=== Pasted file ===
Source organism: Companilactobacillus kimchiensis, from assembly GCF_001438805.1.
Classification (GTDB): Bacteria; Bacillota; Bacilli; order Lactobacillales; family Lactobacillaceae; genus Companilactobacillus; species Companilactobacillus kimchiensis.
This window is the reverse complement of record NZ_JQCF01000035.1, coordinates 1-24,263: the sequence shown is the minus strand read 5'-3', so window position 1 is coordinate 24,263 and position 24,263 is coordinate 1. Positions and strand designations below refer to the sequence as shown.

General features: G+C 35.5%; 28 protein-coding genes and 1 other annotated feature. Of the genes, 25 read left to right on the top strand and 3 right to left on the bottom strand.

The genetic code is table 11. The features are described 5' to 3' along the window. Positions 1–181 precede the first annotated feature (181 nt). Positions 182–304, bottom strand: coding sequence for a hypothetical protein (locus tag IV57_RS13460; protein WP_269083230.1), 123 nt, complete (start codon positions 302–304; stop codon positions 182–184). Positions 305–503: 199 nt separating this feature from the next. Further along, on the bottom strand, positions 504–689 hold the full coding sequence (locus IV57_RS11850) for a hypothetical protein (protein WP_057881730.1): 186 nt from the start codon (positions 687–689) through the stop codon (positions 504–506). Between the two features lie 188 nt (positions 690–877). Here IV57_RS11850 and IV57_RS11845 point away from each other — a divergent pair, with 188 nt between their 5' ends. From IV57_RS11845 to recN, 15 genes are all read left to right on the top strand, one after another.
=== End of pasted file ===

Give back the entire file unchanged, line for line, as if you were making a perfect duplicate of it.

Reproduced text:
Source organism: Companilactobacillus kimchiensis, from assembly GCF_001438805.1.
Classification (GTDB): Bacteria; Bacillota; Bacilli; order Lactobacillales; family Lactobacillaceae; genus Companilactobacillus; species Companilactobacillus kimchiensis.
This window is the reverse complement of record NZ_JQCF01000035.1, coordinates 1-24,263: the sequence shown is the minus strand read 5'-3', so window position 1 is coordinate 24,263 and position 24,263 is coordinate 1. Positions and strand designations below refer to the sequence as shown.

General features: G+C 35.5%; 28 protein-coding genes and 1 other annotated feature. Of the genes, 25 read left to right on the top strand and 3 right to left on the bottom strand.

The genetic code is table 11. The features are described 5' to 3' along the window. Positions 1–181 precede the first annotated feature (181 nt). Positions 182–304, bottom strand: coding sequence for a hypothetical protein (locus tag IV57_RS13460; protein WP_269083230.1), 123 nt, complete (start codon positions 302–304; stop codon positions 182–184). Positions 305–503: 199 nt separating this feature from the next. Further along, on the bottom strand, positions 504–689 hold the full coding sequence (locus IV57_RS11850) for a hypothetical protein (protein WP_057881730.1): 186 nt from the start codon (positions 687–689) through the stop codon (positions 504–506). Between the two features lie 188 nt (positions 690–877). Here IV57_RS11850 and IV57_RS11845 point away from each other — a divergent pair, with 188 nt between their 5' ends. From IV57_RS11845 to recN, 15 genes are all read left to right on the top strand, one after another.